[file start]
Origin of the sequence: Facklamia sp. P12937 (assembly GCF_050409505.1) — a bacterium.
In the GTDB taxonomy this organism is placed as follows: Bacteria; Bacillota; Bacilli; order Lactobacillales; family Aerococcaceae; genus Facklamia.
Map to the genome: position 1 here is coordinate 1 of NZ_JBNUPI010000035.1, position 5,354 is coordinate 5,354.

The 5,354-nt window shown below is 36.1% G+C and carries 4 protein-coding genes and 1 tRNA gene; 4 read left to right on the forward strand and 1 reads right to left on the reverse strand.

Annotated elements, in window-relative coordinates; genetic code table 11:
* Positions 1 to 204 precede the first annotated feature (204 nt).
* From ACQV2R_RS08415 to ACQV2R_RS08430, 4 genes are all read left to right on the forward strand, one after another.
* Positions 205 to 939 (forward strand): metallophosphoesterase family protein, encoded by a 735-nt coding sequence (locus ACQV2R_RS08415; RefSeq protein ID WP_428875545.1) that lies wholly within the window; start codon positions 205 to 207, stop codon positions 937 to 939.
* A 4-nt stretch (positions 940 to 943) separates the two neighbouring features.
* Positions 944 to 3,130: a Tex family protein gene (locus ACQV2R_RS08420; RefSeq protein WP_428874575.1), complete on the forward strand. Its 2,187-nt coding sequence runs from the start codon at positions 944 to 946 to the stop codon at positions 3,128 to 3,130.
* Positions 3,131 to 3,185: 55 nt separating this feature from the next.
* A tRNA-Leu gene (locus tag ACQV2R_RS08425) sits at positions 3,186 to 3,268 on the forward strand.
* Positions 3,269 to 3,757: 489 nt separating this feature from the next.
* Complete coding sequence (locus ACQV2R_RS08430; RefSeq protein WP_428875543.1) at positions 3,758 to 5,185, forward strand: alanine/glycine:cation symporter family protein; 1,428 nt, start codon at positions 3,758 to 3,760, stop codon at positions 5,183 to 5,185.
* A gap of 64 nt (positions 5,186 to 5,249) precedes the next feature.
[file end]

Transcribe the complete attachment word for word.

Origin of the sequence: Facklamia sp. P12937 (assembly GCF_050409505.1) — a bacterium.
In the GTDB taxonomy this organism is placed as follows: Bacteria; Bacillota; Bacilli; order Lactobacillales; family Aerococcaceae; genus Facklamia.
Map to the genome: position 1 here is coordinate 1 of NZ_JBNUPI010000035.1, position 5,354 is coordinate 5,354.

The 5,354-nt window shown below is 36.1% G+C and carries 4 protein-coding genes and 1 tRNA gene; 4 read left to right on the forward strand and 1 reads right to left on the reverse strand.

Annotated elements, in window-relative coordinates; genetic code table 11:
* Positions 1 to 204 precede the first annotated feature (204 nt).
* From ACQV2R_RS08415 to ACQV2R_RS08430, 4 genes are all read left to right on the forward strand, one after another.
* Positions 205 to 939 (forward strand): metallophosphoesterase family protein, encoded by a 735-nt coding sequence (locus ACQV2R_RS08415; RefSeq protein ID WP_428875545.1) that lies wholly within the window; start codon positions 205 to 207, stop codon positions 937 to 939.
* A 4-nt stretch (positions 940 to 943) separates the two neighbouring features.
* Positions 944 to 3,130: a Tex family protein gene (locus ACQV2R_RS08420; RefSeq protein WP_428874575.1), complete on the forward strand. Its 2,187-nt coding sequence runs from the start codon at positions 944 to 946 to the stop codon at positions 3,128 to 3,130.
* Positions 3,131 to 3,185: 55 nt separating this feature from the next.
* A tRNA-Leu gene (locus tag ACQV2R_RS08425) sits at positions 3,186 to 3,268 on the forward strand.
* Positions 3,269 to 3,757: 489 nt separating this feature from the next.
* Complete coding sequence (locus ACQV2R_RS08430; RefSeq protein WP_428875543.1) at positions 3,758 to 5,185, forward strand: alanine/glycine:cation symporter family protein; 1,428 nt, start codon at positions 3,758 to 3,760, stop codon at positions 5,183 to 5,185.
* A gap of 64 nt (positions 5,186 to 5,249) precedes the next feature.